As a rule, all policy proposals should be evaluated on the merits. It's not enough to simply say, "It must be a good idea if so-and-so thinks it's a bad idea" -- such a tack is intellectually lazy, unserious, and best avoided.
Former President George W. Bush said the United States must show that it can follow through on its promises, and argued against the lifting of sanctions against Iran during rare remarks about foreign policy in a meeting with hundreds of Jewish donors [in Las Vegas] Saturday night.
Mr. Bush told the 700 donors attending a closed-door Republican Jewish Coalition spring meeting that he would not criticize President Obama, whose aim to degrade and ultimately destroy the Islamic State he applauded. But the former president nevertheless offered comments that many in the audience viewed as a tacit critique of his successor.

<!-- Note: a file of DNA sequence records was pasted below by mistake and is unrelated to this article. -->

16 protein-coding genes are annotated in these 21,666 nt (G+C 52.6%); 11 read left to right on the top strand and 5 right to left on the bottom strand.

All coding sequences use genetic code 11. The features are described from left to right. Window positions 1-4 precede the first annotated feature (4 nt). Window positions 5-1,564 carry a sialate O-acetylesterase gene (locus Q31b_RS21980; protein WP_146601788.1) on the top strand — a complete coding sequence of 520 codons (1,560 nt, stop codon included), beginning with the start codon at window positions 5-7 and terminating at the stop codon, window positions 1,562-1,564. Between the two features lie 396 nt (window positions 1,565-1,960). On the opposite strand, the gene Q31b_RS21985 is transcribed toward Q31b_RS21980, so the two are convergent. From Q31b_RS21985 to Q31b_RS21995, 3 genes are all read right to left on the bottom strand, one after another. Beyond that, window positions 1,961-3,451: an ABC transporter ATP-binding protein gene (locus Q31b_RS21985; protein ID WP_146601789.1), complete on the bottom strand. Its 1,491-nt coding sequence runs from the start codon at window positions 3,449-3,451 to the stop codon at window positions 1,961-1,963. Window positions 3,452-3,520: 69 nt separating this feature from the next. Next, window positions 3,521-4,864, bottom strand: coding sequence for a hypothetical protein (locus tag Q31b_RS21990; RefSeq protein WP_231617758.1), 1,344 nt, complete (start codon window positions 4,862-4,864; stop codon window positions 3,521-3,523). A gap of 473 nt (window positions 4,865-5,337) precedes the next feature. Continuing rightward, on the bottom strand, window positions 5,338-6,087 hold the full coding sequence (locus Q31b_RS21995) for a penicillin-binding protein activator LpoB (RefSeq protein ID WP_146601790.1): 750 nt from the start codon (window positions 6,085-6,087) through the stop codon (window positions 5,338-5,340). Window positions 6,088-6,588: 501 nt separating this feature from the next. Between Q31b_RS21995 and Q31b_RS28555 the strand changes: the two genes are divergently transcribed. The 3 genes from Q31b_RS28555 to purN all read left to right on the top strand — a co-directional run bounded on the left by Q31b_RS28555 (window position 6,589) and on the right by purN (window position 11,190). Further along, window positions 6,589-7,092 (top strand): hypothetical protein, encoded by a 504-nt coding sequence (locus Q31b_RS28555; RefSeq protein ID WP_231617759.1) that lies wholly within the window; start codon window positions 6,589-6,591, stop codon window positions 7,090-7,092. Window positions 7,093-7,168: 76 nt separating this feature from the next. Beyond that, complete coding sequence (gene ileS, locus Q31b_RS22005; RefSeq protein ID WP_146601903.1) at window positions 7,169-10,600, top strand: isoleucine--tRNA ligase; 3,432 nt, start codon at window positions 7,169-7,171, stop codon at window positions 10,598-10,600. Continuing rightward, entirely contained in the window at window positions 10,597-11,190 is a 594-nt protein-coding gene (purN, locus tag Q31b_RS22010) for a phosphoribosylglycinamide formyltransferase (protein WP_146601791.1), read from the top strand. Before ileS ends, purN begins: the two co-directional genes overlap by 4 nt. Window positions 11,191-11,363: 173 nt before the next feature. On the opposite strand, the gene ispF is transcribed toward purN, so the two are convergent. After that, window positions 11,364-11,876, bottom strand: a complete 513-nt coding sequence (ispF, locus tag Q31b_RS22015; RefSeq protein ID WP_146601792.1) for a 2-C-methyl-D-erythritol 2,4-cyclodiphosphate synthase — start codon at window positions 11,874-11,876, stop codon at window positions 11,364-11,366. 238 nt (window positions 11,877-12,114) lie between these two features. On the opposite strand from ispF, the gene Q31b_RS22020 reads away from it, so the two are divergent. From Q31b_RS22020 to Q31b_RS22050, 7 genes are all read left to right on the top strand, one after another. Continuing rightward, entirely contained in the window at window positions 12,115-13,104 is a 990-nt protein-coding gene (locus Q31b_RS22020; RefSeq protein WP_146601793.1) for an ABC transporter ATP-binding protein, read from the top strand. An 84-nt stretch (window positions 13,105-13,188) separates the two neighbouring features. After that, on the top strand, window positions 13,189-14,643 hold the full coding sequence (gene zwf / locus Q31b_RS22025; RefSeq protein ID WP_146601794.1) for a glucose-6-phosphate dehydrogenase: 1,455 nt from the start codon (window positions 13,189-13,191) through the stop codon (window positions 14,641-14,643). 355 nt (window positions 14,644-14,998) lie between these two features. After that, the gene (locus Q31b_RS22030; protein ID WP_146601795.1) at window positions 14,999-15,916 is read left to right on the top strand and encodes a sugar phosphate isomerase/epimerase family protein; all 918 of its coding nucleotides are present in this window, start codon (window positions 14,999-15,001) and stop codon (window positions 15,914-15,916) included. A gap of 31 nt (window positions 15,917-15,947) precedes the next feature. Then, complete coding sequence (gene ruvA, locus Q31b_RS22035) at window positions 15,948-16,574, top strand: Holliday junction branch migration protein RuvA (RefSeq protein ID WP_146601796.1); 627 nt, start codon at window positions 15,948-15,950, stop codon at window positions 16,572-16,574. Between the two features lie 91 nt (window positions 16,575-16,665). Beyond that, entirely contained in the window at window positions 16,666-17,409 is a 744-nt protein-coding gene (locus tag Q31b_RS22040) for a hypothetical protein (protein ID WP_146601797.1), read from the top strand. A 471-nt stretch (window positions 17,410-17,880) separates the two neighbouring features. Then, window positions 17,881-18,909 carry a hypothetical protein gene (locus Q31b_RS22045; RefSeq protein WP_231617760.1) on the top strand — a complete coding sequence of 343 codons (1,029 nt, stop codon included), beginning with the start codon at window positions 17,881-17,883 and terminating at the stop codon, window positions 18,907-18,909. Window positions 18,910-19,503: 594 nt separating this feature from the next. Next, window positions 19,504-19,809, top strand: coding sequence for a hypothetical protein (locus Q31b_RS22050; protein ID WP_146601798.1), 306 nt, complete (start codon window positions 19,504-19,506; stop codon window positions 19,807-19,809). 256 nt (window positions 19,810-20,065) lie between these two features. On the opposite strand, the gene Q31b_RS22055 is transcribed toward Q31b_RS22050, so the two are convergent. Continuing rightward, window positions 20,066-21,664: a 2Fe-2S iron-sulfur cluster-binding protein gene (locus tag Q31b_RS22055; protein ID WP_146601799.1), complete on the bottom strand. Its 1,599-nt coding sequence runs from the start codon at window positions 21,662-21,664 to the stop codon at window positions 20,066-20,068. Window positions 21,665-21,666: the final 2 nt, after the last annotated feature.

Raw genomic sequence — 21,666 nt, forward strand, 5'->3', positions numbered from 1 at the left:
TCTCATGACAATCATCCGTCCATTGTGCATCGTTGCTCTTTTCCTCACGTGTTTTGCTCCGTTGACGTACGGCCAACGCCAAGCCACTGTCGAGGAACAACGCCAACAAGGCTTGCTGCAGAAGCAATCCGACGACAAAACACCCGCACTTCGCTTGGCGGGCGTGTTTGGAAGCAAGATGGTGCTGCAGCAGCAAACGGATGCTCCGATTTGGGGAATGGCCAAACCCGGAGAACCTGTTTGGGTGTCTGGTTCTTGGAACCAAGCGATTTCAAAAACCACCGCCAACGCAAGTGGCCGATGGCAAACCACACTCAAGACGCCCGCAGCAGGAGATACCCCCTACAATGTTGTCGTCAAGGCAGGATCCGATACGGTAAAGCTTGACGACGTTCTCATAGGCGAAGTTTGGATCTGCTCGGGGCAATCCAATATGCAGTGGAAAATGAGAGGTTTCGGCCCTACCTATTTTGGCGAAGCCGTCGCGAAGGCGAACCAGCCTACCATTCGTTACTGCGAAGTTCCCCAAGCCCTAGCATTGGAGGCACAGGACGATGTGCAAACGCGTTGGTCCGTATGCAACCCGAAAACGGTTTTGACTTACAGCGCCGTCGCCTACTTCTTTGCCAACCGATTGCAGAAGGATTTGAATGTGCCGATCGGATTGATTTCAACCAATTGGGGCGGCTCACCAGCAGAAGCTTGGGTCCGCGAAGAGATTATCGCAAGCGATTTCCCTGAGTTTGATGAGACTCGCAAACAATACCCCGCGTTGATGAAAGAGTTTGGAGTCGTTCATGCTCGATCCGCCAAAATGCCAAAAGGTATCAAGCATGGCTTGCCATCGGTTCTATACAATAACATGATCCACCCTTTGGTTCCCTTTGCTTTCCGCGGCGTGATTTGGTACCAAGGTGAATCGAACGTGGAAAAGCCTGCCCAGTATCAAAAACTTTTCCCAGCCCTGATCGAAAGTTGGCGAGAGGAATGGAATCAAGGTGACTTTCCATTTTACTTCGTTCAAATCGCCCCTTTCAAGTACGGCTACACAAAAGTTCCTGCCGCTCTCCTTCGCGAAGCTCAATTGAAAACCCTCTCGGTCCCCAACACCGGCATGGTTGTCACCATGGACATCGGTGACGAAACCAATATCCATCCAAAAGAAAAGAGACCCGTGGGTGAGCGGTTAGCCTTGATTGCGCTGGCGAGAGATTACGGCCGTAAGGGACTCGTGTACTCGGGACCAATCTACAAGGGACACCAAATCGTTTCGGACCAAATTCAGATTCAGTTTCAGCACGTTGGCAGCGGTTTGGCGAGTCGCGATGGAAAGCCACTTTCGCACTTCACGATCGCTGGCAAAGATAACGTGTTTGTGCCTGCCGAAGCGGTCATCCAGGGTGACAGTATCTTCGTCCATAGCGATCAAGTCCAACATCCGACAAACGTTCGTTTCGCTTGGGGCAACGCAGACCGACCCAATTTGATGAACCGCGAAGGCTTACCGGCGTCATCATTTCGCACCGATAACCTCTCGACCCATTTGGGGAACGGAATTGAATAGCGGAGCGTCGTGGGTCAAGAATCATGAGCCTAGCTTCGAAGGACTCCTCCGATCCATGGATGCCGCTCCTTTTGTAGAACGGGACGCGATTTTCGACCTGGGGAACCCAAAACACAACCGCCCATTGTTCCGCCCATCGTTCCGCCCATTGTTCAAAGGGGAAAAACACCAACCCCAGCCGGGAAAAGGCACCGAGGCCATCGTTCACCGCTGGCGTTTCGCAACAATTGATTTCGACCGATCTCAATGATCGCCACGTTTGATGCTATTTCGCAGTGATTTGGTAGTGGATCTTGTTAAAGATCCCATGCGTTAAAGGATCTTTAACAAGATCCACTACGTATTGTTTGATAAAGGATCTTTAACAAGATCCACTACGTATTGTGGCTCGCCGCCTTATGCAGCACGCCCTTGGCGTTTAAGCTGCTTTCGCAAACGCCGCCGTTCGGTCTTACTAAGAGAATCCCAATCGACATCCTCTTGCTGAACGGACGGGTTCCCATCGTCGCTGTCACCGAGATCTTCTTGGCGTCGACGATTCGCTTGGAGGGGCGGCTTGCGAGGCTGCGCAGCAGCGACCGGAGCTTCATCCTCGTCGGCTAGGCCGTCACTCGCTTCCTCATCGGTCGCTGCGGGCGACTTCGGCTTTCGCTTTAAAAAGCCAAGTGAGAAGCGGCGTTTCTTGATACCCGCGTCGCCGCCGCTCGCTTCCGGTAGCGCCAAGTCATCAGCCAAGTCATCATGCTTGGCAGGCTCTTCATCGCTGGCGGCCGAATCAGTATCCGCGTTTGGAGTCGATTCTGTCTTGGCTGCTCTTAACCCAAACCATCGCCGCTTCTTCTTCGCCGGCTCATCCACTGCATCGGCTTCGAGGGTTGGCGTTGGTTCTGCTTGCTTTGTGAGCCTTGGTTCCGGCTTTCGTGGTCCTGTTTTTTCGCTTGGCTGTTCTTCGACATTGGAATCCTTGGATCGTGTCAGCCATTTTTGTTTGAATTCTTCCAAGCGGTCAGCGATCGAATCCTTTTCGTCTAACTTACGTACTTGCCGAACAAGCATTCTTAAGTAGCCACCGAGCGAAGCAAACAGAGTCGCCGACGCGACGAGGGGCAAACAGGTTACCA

As best as I can tell, there is no video or transcript available of the former president's remarks, so we're relying on attendees' accounts of what Bush said. Word-for-word quotes should probably be taken with a grain of salt.
With that caveat in mind, the Republican reportedly said the international framework on Iran's nuclear policy would be a bad long-term proposition: "You think the Middle East is chaotic now? Imagine what it looks like for our grandchildren. That's how Americans should view the deal."
Left unsaid: if there's one person who knows all about Middle East chaos, it's George W. Bush.